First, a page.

LED-based poster-box reference design overcomes optical and cost challenges (MAGAZINE)

July 19, 2011
LEDs can be used to replace fluorescent tubes in advertising poster boxes, offering long-term savings in energy and maintenance costs, which are set against the higher up-front cost of the LED system, explains MATTHIAS SCHMIDER.

This article was published in the July/August 2011 issue of LEDs Magazine.

View the Table of Contents and download the PDF file of the complete July/August 2011 issue.


The lightbox, widely used for advertising displays and in decorative lighting, is simple, relatively cost-effective and easy to design and manufacture. Traditionally, the focus of poster-box manufacturers’ engineering efforts has been on producing metal frames in various shapes and sizes. The light source was an apparently trivial issue: conventional poster boxes use T5 or T8 fluorescent tubes, which have the advantage of being both inexpensive and technically simple. The main challenge is to produce an evenly-illuminated surface: this is a matter of adjusting the depth of the metal frame to allow sufficient room for light diffusion.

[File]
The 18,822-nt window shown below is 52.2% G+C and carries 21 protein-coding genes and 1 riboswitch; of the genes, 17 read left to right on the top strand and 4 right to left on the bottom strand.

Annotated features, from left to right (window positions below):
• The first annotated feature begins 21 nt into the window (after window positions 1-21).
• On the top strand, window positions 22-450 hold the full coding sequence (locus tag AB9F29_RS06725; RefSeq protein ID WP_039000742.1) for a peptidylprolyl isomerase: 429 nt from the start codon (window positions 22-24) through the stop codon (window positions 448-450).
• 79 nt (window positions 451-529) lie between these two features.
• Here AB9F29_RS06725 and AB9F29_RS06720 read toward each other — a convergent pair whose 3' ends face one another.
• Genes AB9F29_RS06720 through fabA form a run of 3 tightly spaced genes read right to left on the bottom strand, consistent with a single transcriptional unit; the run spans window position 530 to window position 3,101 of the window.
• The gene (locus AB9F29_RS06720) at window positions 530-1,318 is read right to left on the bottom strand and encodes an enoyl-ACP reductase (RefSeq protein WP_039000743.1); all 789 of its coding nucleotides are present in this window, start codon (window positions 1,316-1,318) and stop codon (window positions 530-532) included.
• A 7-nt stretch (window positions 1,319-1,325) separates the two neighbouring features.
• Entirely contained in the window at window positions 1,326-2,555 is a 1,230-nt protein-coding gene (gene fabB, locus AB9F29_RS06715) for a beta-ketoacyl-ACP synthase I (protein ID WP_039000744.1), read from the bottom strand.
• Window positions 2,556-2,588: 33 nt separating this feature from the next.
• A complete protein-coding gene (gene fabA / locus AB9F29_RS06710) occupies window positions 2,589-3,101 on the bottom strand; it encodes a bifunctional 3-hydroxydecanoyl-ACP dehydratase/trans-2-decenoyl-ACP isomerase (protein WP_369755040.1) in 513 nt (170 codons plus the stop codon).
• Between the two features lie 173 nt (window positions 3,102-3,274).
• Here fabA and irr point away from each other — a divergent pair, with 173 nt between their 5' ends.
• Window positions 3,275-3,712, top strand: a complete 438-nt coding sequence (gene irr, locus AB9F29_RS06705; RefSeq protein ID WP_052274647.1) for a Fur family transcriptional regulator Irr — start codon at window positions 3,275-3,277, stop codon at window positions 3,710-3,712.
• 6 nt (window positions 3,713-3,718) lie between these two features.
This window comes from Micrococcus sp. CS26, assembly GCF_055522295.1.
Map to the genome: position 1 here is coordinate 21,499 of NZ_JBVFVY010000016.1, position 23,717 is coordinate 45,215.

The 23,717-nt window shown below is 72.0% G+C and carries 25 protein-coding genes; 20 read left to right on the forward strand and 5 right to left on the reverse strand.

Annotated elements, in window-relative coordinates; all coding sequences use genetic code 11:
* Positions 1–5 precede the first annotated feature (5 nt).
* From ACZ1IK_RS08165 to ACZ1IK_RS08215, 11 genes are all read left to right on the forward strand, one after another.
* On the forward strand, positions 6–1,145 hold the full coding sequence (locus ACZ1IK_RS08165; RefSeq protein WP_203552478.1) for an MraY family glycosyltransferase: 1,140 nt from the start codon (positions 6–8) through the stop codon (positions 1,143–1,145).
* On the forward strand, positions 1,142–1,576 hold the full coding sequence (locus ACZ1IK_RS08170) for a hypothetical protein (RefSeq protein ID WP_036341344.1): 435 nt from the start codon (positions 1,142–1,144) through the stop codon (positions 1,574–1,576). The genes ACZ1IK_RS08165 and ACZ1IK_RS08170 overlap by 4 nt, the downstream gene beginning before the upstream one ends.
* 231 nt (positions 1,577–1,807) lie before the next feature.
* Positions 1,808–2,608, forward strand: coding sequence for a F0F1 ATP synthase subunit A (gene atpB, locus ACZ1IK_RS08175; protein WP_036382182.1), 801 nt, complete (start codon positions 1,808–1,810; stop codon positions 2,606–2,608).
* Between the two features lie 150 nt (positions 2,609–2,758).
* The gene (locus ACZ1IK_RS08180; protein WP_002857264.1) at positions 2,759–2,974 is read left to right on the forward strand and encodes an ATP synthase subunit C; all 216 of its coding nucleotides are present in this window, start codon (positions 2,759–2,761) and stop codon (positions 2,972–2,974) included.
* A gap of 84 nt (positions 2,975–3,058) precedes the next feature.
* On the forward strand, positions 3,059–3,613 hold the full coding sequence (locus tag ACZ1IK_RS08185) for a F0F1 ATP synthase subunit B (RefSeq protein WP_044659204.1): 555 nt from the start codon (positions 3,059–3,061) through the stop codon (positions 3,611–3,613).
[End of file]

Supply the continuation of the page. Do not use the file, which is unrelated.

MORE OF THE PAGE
So is there scope for innovation and new technology to add value to the humble poster box? An LED-based reference design developed by Philips Lumileds provides a model for imaginative poster-box manufacturers to follow. This article outlines the key technical issues that manufacturers will need to address in implementing an LED-based poster box. A range of tools are available to guide the optical, electrical and thermal design decisions that manufacturers must make.

Why use LEDs?